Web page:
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What we see

A recent lunchtime Vivarium tour group comprised just one visitor;  Michael Gilligan from the Manchester Microscopical and Natural History Society [that’s me!].

Although Andrew is an academic, he is also an expert guide, with an obvious passion for the Vivarium.  The exhibit itself is superb, and I was particularly impressed by the RainForest display which now has its front section divided-off for a breeding colony of Strawberry Poison-Dart Fogs. These super little creatures, however, do serve to highlight a problem:  It is very difficult for visitors to see, or photograph, the smaller specimens in detail. Whilst I was browsing the Vivarium, before the tour; several groups of young School-Children passed through … many were attracted by the tiny frogs, but some seemed to lose interest rather quickly, and I think this is because they could not see them in close-up.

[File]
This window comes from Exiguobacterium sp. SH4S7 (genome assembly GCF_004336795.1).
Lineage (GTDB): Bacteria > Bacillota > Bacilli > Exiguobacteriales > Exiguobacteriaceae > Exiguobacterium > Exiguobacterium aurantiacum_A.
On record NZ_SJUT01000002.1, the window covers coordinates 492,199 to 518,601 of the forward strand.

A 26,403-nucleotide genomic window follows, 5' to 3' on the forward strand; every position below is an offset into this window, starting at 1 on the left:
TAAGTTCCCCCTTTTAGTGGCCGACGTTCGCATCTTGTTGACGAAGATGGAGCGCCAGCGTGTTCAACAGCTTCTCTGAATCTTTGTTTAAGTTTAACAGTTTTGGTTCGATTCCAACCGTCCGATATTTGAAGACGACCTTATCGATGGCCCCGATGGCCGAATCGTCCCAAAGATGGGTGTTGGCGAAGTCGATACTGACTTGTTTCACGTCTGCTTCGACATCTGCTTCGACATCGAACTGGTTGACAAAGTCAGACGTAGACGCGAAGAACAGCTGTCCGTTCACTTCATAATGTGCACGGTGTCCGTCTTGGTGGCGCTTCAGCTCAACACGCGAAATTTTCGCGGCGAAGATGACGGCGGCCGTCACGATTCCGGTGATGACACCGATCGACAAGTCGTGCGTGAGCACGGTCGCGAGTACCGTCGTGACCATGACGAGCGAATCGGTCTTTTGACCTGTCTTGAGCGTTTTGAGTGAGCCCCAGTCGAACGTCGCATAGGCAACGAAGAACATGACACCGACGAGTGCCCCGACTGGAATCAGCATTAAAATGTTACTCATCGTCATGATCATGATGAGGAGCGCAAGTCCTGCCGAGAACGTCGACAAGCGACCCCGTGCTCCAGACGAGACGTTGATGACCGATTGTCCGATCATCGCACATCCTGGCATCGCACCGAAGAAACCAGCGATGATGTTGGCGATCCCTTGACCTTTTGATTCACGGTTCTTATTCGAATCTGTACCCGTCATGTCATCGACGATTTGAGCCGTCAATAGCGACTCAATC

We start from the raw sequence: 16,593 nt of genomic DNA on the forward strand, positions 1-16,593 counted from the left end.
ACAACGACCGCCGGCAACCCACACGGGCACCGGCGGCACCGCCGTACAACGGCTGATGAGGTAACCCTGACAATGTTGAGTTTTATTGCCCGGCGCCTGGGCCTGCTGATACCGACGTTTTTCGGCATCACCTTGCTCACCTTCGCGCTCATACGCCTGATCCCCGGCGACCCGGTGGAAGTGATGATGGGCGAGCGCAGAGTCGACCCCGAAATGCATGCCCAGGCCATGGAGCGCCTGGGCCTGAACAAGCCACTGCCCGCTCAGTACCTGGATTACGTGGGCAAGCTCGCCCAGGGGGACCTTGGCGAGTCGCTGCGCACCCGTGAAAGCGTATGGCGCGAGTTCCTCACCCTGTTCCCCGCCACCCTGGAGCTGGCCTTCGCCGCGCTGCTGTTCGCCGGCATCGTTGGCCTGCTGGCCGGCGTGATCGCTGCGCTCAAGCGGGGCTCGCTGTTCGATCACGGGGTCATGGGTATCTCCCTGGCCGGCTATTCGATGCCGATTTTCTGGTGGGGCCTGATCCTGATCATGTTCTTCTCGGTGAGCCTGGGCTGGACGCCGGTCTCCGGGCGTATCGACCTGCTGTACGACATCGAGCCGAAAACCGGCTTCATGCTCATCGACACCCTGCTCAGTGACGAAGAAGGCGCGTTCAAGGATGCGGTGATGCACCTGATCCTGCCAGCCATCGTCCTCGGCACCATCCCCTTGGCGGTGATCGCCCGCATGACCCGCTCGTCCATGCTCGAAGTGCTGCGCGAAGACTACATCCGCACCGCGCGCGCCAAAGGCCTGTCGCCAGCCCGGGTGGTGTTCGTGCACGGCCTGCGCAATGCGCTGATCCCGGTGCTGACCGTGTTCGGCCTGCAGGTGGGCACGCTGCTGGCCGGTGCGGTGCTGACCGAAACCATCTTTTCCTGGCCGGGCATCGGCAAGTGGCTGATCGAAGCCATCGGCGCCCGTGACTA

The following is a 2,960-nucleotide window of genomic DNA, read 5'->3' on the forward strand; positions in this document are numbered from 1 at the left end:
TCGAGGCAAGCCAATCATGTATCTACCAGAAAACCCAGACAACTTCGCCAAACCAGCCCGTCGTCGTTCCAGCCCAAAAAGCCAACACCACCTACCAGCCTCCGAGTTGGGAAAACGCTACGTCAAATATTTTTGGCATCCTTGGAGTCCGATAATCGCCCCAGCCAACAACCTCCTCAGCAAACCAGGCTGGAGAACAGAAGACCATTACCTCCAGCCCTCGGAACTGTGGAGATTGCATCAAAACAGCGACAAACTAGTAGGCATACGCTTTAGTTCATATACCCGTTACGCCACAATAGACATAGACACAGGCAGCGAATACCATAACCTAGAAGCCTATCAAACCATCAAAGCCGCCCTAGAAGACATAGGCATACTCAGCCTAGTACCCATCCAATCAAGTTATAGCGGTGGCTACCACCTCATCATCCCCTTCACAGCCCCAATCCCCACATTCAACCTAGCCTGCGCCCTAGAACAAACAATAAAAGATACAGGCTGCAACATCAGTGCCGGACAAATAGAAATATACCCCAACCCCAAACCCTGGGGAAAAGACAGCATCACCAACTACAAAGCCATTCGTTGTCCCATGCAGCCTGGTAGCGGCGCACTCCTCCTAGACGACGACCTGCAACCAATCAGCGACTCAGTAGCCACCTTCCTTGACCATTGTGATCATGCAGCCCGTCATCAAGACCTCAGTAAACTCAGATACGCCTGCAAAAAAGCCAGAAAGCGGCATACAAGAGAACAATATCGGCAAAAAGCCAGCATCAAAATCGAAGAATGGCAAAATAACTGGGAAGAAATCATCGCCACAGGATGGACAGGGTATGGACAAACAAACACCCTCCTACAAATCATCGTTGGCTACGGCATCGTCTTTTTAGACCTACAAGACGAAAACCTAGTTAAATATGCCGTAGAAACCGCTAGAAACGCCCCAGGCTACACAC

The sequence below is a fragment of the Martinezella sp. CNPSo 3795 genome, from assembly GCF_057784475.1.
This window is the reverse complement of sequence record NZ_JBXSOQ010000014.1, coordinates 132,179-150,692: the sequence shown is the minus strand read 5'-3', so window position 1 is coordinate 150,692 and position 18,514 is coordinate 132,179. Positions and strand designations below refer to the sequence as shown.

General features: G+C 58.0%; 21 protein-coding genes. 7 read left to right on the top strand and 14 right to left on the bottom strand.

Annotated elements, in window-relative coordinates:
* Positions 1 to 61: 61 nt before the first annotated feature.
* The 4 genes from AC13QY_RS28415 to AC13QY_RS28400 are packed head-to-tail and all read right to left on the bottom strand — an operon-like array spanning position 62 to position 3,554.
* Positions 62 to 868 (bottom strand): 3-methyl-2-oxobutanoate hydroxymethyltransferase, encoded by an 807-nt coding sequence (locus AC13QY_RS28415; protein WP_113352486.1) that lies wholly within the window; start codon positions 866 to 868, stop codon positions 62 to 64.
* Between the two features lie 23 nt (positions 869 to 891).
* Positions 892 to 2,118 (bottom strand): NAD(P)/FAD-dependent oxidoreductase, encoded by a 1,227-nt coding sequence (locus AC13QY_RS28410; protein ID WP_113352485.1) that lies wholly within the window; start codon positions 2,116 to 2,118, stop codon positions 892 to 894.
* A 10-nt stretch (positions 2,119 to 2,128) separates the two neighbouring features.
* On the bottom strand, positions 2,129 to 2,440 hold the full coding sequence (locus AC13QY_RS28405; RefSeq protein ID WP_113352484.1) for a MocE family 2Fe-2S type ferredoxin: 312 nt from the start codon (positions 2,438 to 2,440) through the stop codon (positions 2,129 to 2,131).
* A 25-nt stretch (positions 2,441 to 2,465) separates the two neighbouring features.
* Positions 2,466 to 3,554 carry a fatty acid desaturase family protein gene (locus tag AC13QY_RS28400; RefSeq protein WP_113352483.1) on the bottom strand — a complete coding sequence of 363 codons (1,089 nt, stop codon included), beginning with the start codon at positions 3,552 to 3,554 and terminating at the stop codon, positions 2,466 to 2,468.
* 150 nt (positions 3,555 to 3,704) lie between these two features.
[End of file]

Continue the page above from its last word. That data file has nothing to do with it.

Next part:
To illustrate the problem for the young children; here are two pictures:

Unknown-3 Unknown-5The first is a full frame, taken using a 45mm lens on a micro-four-thirds camera [the original is 4000×3000 pixels, but is here reduced to 800×600 for web viewing]: The second is an 800×600 crop from that image. … The first is a reasonable representation of what we DO see, and the second is what we WANT to see. Andrew and I discussed this briefly, and came to the conclusion that an installed “surveillance camera”, with Pan, Tilt, and Zoom controllable by the visitor, would be an excellent addition to the exhibit. Obviously there are practical difficulties, mostly relating to ruggedness and reliability; but I think it merits serious consideration. …

If any reader of this post has experience of suitable equipment I’m sure that Andrew would like to hear from you!

In closing … an open invitation from “Manchester Microscopical”. Our final meeting of the season is on Thursday evening, 17th April 2014 at 7p.m. in the Stopford Building on Oxford Road, and we would be very pleased to see anyone with an interest in Microscopy and/or Natural History [‘though unfortunately we must insist that anyone under 16 is accompanied by a parent or guardian]. We are hoping to attract new members, and especially some younger members with fresh ideas, so please have a look at the website and feel free to come along:



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